Yi 4K+ Action Camera Review

The world’s best value action camera

The Essential Review

This can be TechRadar’s review outline that gives you all of the crucial information you need if you’re looking for fast purchasing advice in 30 seconds – our customary full, comprehensive review follows.

The Yi 4K+ Action Camera is equally as good as the GoPro Hero6 Black, but it’s not identical. The Yi 4K+ Action Camera is just as mobile as its more well-known rival — and with as poor a battery lifetime (less than two hours), whereas the Yi 4K+ Action Camera can capture in 4K in 60fps, exactly like the top of the scope GoPro Hero6 Black. That’s more detail and smoothness than you probably ought to catch your adventures. For those who want to take stills, its 12MP photos are great, too — sharp and vibrant — and in addition, it shoots raw (though not natively in HDR).

Where the Yi 4K+ Action Camera gets one over on a GoPro Hero6 Black physically is with its weight (93g vs the GoPro Hero6 Black’s 117g) despite using a slightly larger touchscreen. It is also simpler to use, as a result of a super-fast chip and an impressively simple user interface your granny can master.

On the other hand, the Yi 4K+ Action Camera is more affordable than its rival, and that includes a couple of cut corners. Are any of those omissions deal-breakers? Probably not.

So if you’re aquatic-minded, or you need to know exactly where you were, and how fast you’re going when you chose a video, buy a GoPro Hero6 Black. But if you’re more interested in saving a couple of quid on features you did not even desire, the Yi 4K+ Action Camera is among the easiest and best designed gadgets around. Everyone considering buying an action cam ought to have a look at the Yi 4K+ Action Camera since it’s almost exactly the same and, in some ways, better than the usual GoPro.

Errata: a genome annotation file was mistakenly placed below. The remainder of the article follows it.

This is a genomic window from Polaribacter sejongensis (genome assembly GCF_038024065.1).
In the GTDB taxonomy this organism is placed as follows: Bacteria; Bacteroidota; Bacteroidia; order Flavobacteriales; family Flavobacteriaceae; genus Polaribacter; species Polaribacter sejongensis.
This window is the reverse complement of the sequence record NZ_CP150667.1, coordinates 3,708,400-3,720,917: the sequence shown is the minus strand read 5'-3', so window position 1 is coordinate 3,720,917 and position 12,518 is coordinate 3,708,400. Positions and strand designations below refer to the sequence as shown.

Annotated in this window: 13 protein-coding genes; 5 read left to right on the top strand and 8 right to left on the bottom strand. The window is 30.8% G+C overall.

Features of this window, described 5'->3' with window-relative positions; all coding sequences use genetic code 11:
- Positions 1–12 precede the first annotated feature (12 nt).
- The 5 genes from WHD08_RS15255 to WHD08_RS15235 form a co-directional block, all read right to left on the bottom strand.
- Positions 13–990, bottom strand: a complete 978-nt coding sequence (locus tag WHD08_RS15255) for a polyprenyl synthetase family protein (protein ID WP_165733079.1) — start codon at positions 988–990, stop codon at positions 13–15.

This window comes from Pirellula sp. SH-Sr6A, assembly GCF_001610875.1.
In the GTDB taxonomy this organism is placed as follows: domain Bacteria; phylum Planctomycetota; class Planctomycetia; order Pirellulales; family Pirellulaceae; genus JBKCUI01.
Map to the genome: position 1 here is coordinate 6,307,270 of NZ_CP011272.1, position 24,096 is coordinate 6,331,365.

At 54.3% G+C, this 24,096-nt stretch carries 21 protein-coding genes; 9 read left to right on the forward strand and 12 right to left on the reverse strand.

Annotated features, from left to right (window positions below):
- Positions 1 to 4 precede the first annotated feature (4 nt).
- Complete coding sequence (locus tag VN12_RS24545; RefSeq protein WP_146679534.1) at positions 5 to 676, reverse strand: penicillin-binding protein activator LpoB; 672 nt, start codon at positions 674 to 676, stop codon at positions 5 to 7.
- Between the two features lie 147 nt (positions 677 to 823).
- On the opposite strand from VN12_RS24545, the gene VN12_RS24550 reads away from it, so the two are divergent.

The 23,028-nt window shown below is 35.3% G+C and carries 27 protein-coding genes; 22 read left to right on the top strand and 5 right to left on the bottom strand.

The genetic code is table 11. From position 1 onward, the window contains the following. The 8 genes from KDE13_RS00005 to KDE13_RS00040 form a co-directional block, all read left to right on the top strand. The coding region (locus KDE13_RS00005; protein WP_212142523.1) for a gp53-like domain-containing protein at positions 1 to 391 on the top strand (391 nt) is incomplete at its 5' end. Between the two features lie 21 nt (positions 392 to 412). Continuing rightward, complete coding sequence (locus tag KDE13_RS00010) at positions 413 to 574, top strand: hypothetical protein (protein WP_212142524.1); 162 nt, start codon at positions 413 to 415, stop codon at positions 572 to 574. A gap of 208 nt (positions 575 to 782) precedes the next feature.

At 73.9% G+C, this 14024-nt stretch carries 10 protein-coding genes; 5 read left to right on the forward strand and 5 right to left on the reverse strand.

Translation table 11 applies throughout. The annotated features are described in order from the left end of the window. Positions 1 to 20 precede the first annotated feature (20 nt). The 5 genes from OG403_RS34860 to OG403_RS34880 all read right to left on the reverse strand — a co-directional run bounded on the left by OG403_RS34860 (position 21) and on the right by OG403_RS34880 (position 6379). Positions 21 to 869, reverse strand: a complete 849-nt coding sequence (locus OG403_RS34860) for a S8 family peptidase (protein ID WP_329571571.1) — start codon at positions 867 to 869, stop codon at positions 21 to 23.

Who’s it for and if I buy it?

In case you have your eye on a GoPro for some time, but have not yet investors in one, is a great chance to conserve a little bit of money. Almost as good as its more famous competition in almost every way, the Yi 4K+ Action Camera is nevertheless not waterproof. Would you care? Action cameras like these have a tendency to be used sporadically, and often any of them really get taken submerged is anybody’s guess. But, simplicity is the Yi 4K+ Action Camera’s biggest feature, and if you’ve no need for your GPS, accelerometer and gyroscope located about the GoPro Hero6 Black, why cover them?